Denial of goods or services. Upon information and belief, Santa Claus may be engaged in a pattern of discrimination against California consumers who have not attested to being “nice” in their Christmas Lists as noted above. If Santa Claus is discriminating against California consumers because they have exercised their right not to disclose personal information, this may be a violation of Civil Code § 1798.125.

Potential labor law violations. Upon information and belief, SCW may not be a bona fide business, as that term is used in Labor Code § 2750.3(e). As such, per the Supreme Court’s decision in Dynamex Operations West, Inc. v. Superior Court of Los Angeles (2018) 4 Cal.5th 903, and Assembly Bill 5 (Gonzalez), the Division of Labor Standards Enforcement (DLSE) has opened a concurrent investigation of Santa Claus for possible wage and hour violations and failure to maintain workers’ compensation insurance.

See also: How CCPA Will—and Won’t—Hit Insurance  

California takes its consumers’ privacy seriously, as it does the violations of its laws protecting workers. Potential penalties under the CCPA, if not cured, could reach $2,500 per violation. Because each California resident has had its personal information collected by Santa Claus, total penalties could be as high as $100 billion, assuming no violations were intentional.

We will keep you informed as events develop.

How CCPA Will—and Won’t—Hit Insurance

When the New Year arrives, so, too, will a new standard for privacy. The California Consumer Privacy Act—and its recent amendments and draft regulations—will soon govern how entities around the world are allowed to collect and process data. Although CCPA is limited to the data of California residents, the ultimate impact is much greater than it at first might seem. California represents the world’s fifth-largest economy and the nation’s first state to pass comprehensive privacy legislation. As a result, CCPA will likely influence privacy laws domestically and abroad, and could even begin the push toward federal regulation.

Much of CCPA is based on the European Union’s General Data Protection Regulation, but the two landmark privacy laws differ on an important issue. While GDPR requires individuals to provide consent before their data can be collected, CCPA instead assumes consent and requires it to be revoked if an individual wishes to opt out. In other words, entities can collect the data of California residents as a default, whereas those same entities would need permission before gathering information about EU residents. This key philosophical difference benefits businesses by putting the onus on consumers to manage their privacy preferences—and that’s not the only way the California law is pro-business.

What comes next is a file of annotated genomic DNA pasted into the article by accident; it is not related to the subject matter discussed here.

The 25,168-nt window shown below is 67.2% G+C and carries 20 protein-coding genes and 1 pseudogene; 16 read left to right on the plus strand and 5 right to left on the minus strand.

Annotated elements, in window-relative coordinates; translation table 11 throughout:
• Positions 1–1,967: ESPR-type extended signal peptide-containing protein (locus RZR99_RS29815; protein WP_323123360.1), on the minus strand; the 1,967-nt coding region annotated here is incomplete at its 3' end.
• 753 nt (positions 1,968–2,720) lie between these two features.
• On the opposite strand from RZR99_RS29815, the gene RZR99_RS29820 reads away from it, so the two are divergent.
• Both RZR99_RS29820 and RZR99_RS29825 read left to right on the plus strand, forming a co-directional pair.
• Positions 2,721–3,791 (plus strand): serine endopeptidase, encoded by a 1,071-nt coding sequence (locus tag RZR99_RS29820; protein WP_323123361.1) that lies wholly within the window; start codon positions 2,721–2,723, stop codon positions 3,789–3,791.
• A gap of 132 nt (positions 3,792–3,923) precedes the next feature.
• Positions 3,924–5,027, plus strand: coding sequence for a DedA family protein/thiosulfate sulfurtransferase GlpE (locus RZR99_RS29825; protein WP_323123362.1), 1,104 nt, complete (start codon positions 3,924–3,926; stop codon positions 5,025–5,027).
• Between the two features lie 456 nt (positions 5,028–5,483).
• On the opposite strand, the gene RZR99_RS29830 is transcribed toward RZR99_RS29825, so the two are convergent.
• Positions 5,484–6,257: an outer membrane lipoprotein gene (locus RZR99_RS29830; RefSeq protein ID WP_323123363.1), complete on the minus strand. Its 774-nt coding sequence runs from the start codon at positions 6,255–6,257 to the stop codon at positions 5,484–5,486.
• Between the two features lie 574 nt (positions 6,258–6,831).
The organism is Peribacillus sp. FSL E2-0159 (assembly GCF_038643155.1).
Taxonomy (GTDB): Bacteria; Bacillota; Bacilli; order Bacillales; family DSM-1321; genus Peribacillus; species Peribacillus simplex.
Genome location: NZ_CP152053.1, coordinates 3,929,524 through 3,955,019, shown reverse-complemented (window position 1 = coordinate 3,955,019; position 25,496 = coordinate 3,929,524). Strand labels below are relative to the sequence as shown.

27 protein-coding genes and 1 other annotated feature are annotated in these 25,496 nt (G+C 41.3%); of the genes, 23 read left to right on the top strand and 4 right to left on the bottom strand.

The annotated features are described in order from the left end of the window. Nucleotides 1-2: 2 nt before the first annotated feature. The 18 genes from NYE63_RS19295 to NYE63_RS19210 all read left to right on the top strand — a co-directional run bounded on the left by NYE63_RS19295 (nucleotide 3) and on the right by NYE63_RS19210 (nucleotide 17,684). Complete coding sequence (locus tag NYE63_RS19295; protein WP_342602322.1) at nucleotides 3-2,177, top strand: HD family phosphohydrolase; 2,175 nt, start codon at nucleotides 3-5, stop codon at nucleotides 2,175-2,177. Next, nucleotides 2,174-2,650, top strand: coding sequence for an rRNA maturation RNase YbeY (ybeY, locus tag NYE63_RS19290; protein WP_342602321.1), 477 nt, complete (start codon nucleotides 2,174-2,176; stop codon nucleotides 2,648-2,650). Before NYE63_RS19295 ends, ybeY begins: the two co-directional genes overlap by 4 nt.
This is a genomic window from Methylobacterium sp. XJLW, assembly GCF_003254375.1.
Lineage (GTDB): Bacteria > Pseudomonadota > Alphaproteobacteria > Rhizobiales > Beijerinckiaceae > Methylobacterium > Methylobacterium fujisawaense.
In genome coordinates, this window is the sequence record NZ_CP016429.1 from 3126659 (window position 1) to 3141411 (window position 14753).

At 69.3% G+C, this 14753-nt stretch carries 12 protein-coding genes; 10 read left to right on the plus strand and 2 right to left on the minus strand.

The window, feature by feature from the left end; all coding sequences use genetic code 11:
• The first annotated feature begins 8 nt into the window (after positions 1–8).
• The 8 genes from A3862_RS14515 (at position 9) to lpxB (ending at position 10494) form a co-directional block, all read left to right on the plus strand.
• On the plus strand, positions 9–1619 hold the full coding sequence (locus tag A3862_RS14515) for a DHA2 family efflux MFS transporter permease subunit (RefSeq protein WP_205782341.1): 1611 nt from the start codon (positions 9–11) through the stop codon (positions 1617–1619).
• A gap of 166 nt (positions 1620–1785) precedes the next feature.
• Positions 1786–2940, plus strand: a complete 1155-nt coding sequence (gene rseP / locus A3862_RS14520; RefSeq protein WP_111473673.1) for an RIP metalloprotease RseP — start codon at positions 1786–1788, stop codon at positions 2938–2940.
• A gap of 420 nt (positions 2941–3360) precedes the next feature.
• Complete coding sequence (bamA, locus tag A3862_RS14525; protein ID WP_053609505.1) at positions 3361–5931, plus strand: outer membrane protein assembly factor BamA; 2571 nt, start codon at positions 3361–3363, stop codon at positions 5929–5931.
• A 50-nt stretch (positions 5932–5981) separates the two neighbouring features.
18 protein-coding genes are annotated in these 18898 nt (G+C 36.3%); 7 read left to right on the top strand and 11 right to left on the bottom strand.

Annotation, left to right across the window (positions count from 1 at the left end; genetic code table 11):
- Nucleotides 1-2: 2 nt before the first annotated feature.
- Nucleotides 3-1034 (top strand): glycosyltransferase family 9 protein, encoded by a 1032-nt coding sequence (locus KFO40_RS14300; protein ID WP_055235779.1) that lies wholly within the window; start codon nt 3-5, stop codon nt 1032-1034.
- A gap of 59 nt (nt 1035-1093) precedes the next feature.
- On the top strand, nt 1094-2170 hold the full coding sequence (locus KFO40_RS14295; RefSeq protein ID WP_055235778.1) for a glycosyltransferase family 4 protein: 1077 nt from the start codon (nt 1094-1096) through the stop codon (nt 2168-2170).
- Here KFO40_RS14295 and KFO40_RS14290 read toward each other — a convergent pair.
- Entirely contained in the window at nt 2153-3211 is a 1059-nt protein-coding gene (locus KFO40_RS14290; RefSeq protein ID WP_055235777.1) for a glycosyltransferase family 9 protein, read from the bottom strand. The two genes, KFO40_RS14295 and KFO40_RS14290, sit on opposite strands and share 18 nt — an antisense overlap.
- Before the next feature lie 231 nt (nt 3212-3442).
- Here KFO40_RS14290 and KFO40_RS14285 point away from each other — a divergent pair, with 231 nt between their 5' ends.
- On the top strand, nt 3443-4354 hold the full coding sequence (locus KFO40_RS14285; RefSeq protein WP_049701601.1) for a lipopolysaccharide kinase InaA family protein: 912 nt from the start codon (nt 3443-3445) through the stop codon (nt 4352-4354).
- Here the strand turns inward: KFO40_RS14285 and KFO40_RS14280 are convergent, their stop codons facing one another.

The “financial institution” exemption

Originally drafted as a ballot initiative by real-estate-developer-turned-privacy-activist Alastair Mactaggart, CCPA was designed to protect the privacy of consumers against the financial interests of large technology corporations. CCPA allows individuals to prevent the selling of their data, creates greater transparency in companies’ data-collection practices and increases penalties for improper data-security measures. However, for some industries—such as financial services and insurance—where the collection and processing of personal information is necessary for operation, the law carves out exemptions for specific data types used in those instances.

See also: Vast Implications of the CCPA  

An example is the exemption of data that is considered “personal information collected, processed, sold or disclosed pursuant to the federal Gramm-Leach-Bliley Act, and implementing regulations,” as referenced in Cal. Civ. Code § 1798.145(e). Referred to as personally identifiable financial information (PIFI), this data is addressed specifically by the Gramm-Leach-Bliley Act (GLBA) and subject to its regulation. CCPA finds the controls laid out in GLBA to be sufficient and therefore allows itself to be superseded by the federal law. PIFI is defined as any information:

  • Provided by a consumer to acquire a financial product or service